Strain the broth and return to the pot. Add the chicken dumplings and simmer for 8-10 minutes or until cooked through. Add the greens and noodles for the last 2 minutes. Finish with the chilli and a drizzle of sesame oil.

(Original recipe by Janine Ratcliffe in Olive Magazine, January 2017.)

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Chickpea and spinach curry

We don’t know about you lot but our bellies are crying out for a rest and we haven’t even got to New Year’s yet. This is a lightweight curry suitable for veggies and vegans (if you don’t serve with yoghurt) and it’s also substantial enough to serve as it is without any rice. The spices are very gentle as confirmed by our 5 year old who has developed a recent aversion to anything ‘too spicy!!’.

Chickpea & spinach curry – serves 4

  • 1 tbsp vegetable oil
  • 2 medium onions, finely chopped
  • 6 garlic cloves, finely grated
  • 6cm piece of ginger, finely grated
  • 2 long green chillies, finely chopped
  • 1 tsp ground cumin
  • 1 tsp ground coriander
  • 2 tsp garam masala
  • 1 tsp ground turmeric
  • 1 tsp sea salt flakes
  • 2 tbsp tomato purée
  • 2 x 400g tins chopped tomatoes
  • 400ml vegetable stock
  • 2 x 400g tins chickpeas, rinsed and drained
  • 150g baby spinach
  • 4 tbsp natural yoghurt (optional to serve)
  • Sprigs of coriander (to serve)

Heat the oil in a large non-stick pan over a high heat. Add the onions and cook for 5 minutes or until starting to brown, add a splash of water if they stick.

Add the garlic, ginger and chillies and cook for a couple of minutes. Add the spices and salt and stir for a minute, then add the tomato purée and cook for another minute.

Add the tinned tomatoes, stock and chickpeas, then bring to a simmer and cook for 20-30 minutes or until the sauce thickens.

When ready to serve, stir through the spinach and cook briefly until just wilted.

Divide between bowls (on top of some steamed rice if you like) and top with a spoon of yoghurt and some coriander.

(Original recipe from Lose Weight for Good by Tom Kerridge, Absolute Press, 2017.)

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Chicken with an agrodulce sauce

A quick and healthy Italian-style sweet & sour dish for midweek. We weren’t completely sure about the celery but it smells amazing in the pan with the red onions and tastes perfect in the finished dish. Serve with new potatoes and a green salad or steamed tenderstem broccoli.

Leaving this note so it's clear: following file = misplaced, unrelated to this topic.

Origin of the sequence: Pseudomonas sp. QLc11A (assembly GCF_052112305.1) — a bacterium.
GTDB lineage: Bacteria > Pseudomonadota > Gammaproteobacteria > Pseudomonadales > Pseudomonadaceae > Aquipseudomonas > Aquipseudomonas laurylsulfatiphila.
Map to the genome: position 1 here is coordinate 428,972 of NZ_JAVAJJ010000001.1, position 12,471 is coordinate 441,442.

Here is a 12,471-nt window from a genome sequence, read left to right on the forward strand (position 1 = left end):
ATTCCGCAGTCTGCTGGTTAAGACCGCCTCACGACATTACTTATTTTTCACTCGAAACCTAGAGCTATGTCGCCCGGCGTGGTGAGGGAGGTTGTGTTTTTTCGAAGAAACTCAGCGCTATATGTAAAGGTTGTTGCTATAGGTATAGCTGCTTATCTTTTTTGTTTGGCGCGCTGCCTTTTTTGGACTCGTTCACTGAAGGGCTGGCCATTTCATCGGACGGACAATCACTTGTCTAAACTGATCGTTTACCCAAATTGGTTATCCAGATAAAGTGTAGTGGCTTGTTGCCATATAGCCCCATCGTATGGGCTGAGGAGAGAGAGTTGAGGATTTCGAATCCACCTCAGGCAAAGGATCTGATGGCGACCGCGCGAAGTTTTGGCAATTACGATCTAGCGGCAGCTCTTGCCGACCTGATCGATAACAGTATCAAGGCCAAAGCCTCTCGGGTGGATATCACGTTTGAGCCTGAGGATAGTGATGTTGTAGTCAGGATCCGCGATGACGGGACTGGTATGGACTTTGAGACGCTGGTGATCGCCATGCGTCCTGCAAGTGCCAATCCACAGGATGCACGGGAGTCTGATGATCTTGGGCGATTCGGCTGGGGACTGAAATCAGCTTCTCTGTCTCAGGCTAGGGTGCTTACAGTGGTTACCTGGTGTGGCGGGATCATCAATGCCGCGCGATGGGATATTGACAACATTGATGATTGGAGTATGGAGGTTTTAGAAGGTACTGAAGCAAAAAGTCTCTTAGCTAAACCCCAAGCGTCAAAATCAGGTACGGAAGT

Wine Suggestion: We served this with a fuller Italian white, the l’Insolito by Michele Biancardi from Puglia. This is made from Minitolo which used to be thought of as a sub-variety of Fiano. Honeysuckle and white flower aromatics are tempered by a good citrus twist … sort of like the agrodulce.

Chicken with Agrodolce Sauce – serves 2

  • 2 chicken breasts
  • 1 tbsp flour, well-seasoned with salt and pepper
  • 1 red onion, halved and thinly sliced
  • 3 celery stalks, thinly sliced
  • 100g cherry tomatoes, halved
  • 1 tbsp red wine vinegar
  • ½ tsp sugar
  • a small handful of flat-leaf parsley, chopped

Slice the chicken breasts in half horizontally. Cover the 4 pieces of chicken with baking paper and flatten gently with a rolling pin. Dust the chicken pieces with the seasoned flour shaking off any excess.

Heat 1 tbsp of olive oil in a non-stick frying pan and brown the chicken really well, then remove from the pan. Throw the onion and celery into the pan now and cook for about 3 minutes, then season. Add the tomatoes and cook for another few minutes or until they start to break down, then add the vinegar and sugar.

Return the chicken to the pan and cook for 3-4 minutes or until cooked through, then stir in the parsley.

Serve with green salad or steamed broccoli and some new potatoes if you like.

(Original recipe by Jennifer Joyce IN: BBC Olive Magazine, April 2009.)